NWI troupes boast long runs across region

2014-03-16T00:00:00Z 2014-03-16T00:11:07Z NWI troupes boast long runs across regionPhilip Potempa philip.potempa@nwi.com, (219) 852-4327 nwitimes.com

Earle Howe, vice president of Hammond Community Theatre, is proud of the support and dedication of both the collected talent on stage and the eager audiences who make his productions a success.

Anchored at Beatniks on Conkey, 418 Conkey St., just blocks east of Hohman Avenue in Hammond, the group recently offered a successful holiday run of "Jacob Marley's Christmas Carol," written by Tom Mula and directed by Howe and his wife Betty.

"We presented this same play in the past, and we've had audiences asking for us to bring it back," Earle Howe said.

Billed as a "coffeehouse and black box theater," Beatniks, in Hammond's Hyde Park neighborhood, is a great fit for Hammond Community Theatre, he said.

The Howes and troupe members worked with the Hammond Community Corp. to install new seating risers at Beatniks. In addition, they added new chairs with help from the office of Hammond Mayor Thomas McDermott Jr.

They welcomed 2014 with a February production of Agatha Christie's "The Mousetrap," the longest running play in England. The Hammond production was directed by Valerie Wotkun.

"What makes this play even more interesting is how popular it has remained throughout the decades," Earle Howe said.

"The film rights to the stage story were sold long ago, on the contingency that the film couldn't be made until after the stage run. We'll, this is a play that has been running ever since it started, so no film has yet to be made."

Hammond Community Theatre is a nonprofit Indiana corporation.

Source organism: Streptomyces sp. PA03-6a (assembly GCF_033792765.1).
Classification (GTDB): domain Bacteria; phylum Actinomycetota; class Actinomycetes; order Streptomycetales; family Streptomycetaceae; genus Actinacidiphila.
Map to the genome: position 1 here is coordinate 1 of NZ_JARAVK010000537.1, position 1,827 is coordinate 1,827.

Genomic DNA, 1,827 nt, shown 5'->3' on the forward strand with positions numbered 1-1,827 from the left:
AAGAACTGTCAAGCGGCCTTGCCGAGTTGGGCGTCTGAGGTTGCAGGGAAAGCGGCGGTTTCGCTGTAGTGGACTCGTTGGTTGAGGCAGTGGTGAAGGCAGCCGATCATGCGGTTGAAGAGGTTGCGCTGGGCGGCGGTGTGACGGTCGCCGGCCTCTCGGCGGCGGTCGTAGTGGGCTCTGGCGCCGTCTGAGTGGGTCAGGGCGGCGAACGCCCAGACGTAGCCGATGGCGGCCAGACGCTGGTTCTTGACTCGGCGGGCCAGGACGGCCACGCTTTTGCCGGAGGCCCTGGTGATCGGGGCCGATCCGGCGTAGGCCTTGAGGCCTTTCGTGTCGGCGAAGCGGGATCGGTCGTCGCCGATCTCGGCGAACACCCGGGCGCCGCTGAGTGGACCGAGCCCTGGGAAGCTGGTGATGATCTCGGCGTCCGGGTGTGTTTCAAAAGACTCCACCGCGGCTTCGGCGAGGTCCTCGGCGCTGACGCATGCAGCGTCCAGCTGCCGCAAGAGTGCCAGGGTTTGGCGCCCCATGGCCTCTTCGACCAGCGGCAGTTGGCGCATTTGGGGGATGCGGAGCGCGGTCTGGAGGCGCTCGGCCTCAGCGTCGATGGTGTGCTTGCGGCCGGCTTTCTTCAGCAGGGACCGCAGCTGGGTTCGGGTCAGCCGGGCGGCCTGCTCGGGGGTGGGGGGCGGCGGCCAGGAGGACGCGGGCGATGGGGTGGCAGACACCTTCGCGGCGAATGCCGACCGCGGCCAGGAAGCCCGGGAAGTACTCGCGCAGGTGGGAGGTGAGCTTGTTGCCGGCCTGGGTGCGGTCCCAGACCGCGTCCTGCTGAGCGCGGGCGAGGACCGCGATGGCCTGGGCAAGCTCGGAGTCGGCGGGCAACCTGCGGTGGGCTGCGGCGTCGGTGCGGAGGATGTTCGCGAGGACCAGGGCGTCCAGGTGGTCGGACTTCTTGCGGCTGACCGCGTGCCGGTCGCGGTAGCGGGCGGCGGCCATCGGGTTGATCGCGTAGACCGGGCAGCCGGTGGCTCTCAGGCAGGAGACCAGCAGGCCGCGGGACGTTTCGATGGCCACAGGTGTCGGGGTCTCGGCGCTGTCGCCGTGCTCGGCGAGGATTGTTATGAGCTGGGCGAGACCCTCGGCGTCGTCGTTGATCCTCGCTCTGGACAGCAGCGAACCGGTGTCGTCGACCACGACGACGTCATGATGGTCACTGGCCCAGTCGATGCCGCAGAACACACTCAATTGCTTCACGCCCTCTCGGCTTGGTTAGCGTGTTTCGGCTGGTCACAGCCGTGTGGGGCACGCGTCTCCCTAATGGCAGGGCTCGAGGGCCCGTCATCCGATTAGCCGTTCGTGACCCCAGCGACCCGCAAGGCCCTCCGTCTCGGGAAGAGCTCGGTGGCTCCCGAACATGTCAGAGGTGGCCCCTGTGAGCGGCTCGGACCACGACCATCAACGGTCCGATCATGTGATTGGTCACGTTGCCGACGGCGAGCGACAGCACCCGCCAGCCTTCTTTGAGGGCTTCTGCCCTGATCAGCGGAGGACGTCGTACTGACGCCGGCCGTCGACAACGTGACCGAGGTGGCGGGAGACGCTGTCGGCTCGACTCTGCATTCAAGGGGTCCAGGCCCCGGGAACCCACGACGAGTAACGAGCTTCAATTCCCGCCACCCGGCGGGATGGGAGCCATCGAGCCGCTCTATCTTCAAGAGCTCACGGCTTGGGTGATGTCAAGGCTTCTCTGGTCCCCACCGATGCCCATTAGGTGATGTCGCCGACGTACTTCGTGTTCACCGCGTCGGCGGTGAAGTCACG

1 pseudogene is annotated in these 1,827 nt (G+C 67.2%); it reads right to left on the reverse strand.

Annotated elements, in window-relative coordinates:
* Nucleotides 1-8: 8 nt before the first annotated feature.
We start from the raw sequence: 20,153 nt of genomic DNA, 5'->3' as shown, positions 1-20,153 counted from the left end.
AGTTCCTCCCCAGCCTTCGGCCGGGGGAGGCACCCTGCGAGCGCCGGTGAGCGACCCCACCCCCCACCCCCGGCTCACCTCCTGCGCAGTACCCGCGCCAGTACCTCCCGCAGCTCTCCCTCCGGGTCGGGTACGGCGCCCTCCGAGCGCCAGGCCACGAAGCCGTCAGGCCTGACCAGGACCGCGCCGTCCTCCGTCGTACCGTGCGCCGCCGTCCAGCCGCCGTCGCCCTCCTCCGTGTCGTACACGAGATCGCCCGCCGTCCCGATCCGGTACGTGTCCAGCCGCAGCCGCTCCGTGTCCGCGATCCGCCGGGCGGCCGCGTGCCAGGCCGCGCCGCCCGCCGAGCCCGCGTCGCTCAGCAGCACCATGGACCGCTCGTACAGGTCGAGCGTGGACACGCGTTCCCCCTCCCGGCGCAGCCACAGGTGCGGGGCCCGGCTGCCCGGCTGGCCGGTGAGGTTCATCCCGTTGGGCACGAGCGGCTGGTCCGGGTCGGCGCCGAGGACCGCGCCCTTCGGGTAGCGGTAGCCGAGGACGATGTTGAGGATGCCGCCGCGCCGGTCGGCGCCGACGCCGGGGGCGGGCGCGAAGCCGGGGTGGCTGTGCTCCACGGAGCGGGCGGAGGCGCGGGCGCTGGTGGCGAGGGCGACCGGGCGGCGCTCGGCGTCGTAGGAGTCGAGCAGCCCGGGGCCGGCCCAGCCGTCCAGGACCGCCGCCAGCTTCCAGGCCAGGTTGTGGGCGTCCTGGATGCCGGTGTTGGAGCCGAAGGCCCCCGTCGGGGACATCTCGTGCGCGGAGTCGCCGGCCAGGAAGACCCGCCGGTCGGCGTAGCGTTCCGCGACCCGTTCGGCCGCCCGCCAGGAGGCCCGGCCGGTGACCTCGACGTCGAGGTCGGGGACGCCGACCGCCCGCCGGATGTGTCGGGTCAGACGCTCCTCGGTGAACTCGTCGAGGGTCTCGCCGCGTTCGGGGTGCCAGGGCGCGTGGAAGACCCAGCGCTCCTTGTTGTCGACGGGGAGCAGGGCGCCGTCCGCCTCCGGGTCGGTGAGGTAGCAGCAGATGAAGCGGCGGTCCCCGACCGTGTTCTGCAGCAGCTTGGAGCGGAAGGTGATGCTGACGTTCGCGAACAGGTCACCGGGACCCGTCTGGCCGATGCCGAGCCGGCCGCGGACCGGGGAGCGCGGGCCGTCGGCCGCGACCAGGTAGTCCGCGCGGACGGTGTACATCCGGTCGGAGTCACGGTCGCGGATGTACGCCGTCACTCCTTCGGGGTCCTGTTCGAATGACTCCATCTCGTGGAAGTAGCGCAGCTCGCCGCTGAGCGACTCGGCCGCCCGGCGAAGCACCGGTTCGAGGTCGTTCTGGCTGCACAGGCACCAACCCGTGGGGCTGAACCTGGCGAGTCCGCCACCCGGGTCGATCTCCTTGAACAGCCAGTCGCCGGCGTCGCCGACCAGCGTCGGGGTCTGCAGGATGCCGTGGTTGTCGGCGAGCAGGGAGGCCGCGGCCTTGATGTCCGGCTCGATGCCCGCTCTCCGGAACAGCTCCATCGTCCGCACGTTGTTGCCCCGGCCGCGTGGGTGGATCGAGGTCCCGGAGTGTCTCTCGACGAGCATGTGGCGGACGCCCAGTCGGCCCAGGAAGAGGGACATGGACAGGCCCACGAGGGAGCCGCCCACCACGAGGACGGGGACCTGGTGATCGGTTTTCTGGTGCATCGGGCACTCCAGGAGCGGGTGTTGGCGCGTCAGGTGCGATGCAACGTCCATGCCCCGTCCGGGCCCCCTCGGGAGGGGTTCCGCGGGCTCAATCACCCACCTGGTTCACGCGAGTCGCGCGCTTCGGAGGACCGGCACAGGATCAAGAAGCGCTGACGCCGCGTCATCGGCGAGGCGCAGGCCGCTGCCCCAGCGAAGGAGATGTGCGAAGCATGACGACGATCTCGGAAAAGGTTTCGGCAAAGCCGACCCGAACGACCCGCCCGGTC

One season shy of its diamond anniversary, Chicago Street Community Theatre in Valparaiso is happy cast in the role of being one of the treasures for local stage entertainment in Northwest Indiana.

The theater began its 59th season with an adaptation of "Dr. Jekyll and Mr. Hyde" that ran through last November.

Eric Brant, director of marketing for Chicago Street Theatre, 154 W. Chicago St., is proud of the group's stage season events, ranging from opening night celebrations to a blood drive on Oct. 28 to costume contests.

The season continues next with "Play It Again, Sam" (April 4-19), "Rabbit Hole" (May 23-June 7) and "Romeo and Juliet" (July 11-26).

Unlike other community theaters in the area, the Chicago Street Theatre's 59th season has no musicals.

"We don't produce many musicals. I don't think that is one of our stronger points," Brant said.

"I think we do better with dramas and comedies, like Shakespeare. We try to tackle some edgier material. I think we take some risks that other groups don't want to take."

Even with the edgier look the theater prides itself on, Brant said he felt proud of the productions he has been involved with since he joined the theater when he was 17.

"Our mission is always to stay true to the art rather than look at 'name' productions to make money," Brant said.

"Our formula is that if we create good work, the audiences will come."

As a testament to the quality productions the Chicago Street Theatre offers, it recently received 22 nominations in the Northwest Indiana Excellence in Theatre Foundation.

"It's my favorite group of people to play with; as an actor, they make me better, as a director, they make me better," he said.

"I always feel that I learn every time I'm in a show down here. Outside of my immediate family, there is no other group of people I care more about than my family here at the theater. This is my family; these are my school chums; these are the people I want to perform with and want to do good for."